Be The Master, Not The Puppet

“Music, maestro, please!”

With a flourish, the maestro assumes control of the orchestra. 

Waving his wand with vigour yet control, he directs his charges. Magically, he draws harmonious sound from the different groups of instruments.

The maestro sets the tempo. She synchronizes. She permits entry to the various ensemble members. She shapes the whole performance.

While the Italian word “maestro” literally means “master”, it is most commonly used in reference to conductors – those individuals who excel in directing the simultaneous performance of many.

Another Italian word with similar connotations is “regista”.

It literally means “film director”, but it’s most interesting use is in football.

In that arena, a regista is a deep-lying midfielder who displays:

  • courage to receive the ball while under pressure
  • wisdom to dictate the tempo of a game, changing it when needed
  • vision and fair-mindedness to pass the ball to the best-positioned teammate
  • strong self-discipline to remain in their position throughout the course of the game

In most cases, these qualities make the regista the focal point of their team. 

They are the organisational hub, the player everyone tries to get the ball to. With the ball, they direct.

The maestro and the regista, with their metaphorical string-pulling, might be thought of as puppeteers. Like the fictional character Geppetto, himself of Italian origin, their decisions have an impact. They create something worthwhile from the raw materials available to them. 

They are in control.

The maestro and the regista make sense of many inputs. They are the influence that orders chaos and turns it into something of beauty. 

You might be perfectly happy with an orchestral symphony being described as beauty, but if you aren’t a football fan then thinking of the work of the regista as beauty will seem dramatic. Just read any descriptive article about the famous regista Andrea Pirlo’s abilities and it will make sense. 

The roles I’m revering here are niche, but even if we aren’t musical, even if we aren’t athletic, we can still learn from these masters, these directors.

How? By learning their art of control. 

“True freedom is to have power over oneself for everything,” said Montaigne (Of Physiognomy)

Freedom, in other words, awaits if we become the maestro of our own minds.  Just like the conductor, we can take control of the resources at our disposal and make the best of them.

The maestro’s control comes from examination and interpretation of a musical score. They know what direction they need to provide before a string is bowed or a mouthpiece blown. They know how to focus on the positive attributes of their musicians that they may work as well as possible in concert.

In the same way, we are responsible for how we interpret the events in our life. It is up to us whether we react to those events in a positive or negative way. We can either take control of our judgements, make the best of what happens, and produce good music, or let the orchestra figure it out for themselves, resulting in something very unpleasant.

So, how does this play out when it’s time to perform?

The maestro of the mind:

  • Understands that our interpretations of  events upset us, not the events themselves.
    A bad review of a performance doesn’t harm me if my judgement doesn’t let it.
  • Takes time to consider what could go wrong and prepares accordingly.
    If the audience gets bored I can increase the tempo of the piece.
  • Focuses only on what they can control, disregarding what they can’t.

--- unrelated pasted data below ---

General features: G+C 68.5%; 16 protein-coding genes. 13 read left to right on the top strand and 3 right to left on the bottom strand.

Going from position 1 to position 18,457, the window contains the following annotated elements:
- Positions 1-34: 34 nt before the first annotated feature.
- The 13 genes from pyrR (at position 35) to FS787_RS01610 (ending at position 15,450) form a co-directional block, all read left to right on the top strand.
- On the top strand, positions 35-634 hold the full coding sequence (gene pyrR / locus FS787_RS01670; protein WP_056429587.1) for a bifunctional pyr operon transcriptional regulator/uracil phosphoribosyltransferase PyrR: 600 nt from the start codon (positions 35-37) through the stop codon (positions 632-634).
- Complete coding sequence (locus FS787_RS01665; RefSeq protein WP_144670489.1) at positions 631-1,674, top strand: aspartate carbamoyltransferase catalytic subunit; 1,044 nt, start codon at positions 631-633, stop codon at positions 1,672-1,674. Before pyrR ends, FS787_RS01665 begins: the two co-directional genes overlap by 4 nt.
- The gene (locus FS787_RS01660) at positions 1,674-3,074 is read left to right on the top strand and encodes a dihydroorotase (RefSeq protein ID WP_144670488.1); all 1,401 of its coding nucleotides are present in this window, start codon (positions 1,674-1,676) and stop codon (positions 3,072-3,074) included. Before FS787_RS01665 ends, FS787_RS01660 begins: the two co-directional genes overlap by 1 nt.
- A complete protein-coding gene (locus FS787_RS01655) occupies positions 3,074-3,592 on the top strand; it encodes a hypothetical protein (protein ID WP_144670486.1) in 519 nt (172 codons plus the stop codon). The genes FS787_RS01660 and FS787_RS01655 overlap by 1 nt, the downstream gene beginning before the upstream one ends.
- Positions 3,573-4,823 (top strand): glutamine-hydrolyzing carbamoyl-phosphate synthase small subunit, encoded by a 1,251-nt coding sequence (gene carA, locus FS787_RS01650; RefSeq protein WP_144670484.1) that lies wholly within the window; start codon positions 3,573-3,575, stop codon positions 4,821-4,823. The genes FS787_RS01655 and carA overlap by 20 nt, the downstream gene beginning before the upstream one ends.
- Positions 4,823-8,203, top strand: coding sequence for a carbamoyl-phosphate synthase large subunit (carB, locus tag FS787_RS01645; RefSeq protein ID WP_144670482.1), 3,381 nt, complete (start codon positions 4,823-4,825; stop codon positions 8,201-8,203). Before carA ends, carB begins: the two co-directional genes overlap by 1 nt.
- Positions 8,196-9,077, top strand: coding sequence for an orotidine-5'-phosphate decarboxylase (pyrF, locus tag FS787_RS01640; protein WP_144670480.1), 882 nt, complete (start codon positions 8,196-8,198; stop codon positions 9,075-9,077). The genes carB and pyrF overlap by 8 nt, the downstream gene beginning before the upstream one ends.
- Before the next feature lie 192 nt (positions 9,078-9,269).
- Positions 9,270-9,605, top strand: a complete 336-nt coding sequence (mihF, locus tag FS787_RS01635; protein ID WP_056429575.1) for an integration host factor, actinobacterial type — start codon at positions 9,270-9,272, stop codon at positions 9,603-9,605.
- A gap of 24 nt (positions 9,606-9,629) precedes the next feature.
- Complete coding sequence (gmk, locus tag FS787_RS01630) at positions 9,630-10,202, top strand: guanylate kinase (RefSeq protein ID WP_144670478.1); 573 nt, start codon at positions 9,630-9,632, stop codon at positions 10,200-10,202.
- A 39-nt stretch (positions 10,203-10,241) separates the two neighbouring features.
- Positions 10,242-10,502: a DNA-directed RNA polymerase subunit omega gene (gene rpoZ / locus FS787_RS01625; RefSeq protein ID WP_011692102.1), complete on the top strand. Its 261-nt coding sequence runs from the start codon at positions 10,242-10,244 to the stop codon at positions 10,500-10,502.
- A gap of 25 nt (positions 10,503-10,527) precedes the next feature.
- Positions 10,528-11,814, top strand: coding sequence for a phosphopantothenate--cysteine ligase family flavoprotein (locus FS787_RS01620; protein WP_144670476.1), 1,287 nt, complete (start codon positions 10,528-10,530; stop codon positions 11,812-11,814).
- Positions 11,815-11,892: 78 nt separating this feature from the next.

I can’t control how well the violinists play, but I can control when they start and stop.
  • Stays grounded in the present moment.
    Regardless of the end result, I will enjoy my time conducting.

The stage is yours, maestro.

“Most powerful is he who has himself in his own power,” said Seneca. (Epistles 90.34)

In other words, if you have control of your own senses, power over your faculty of reason, little can stop you. Just like the regista, we combine self-discipline with creativity in order to improve ourselves. And by improving ourselves we are better equipped to help those around us.

The regista’s power and control comes from greater awareness. Awareness of their own responsibilities and awareness of how they should be assisting their teammates. Short-term and long-term vision.

We can arrive at awareness in our own lives by asking ourselves relevant questions. By reviewing our actions, we become more aware of what we should be doing more of. We become more aware of when we need to work on ourselves and when we need to be there for others.

What questions can we regularly ask ourselves to become a regista of reason?

Here are some ideas:

  • Am I taking steps to be as good a person as I can be? Am I demanding the best for myself?
  • When was the last time I helped someone? When was the last time I did it without seeking recognition?
  • How self-disciplined am I? Can I forego the instant gratification of vice in favour of the lasting satisfaction of virtue?
  • Am I aware that life is short? Do I have the courage to receive the ball under pressure? To play the risky pass?

Take the field, regista.

It’s time you realized that you have something in you more powerful and miraculous than the things that affect you and make you dance like a puppet,” said Marcus Aurelius. (Meditations 12.19)

In other words, we have it within us to be more steadfast, to be prepared for what life throws at us. The alternative is a state of disarray where we react with surprise to everything that happens.

When we take care with our interpretations, when we focus only on what we can control, when we improve our awareness, we can be the puppet masters of our own purpose.

We can be the maestros of our mind. We can be the registas of reason.

Don’t be danced around like a puppet. 

Be the one pulling the strings.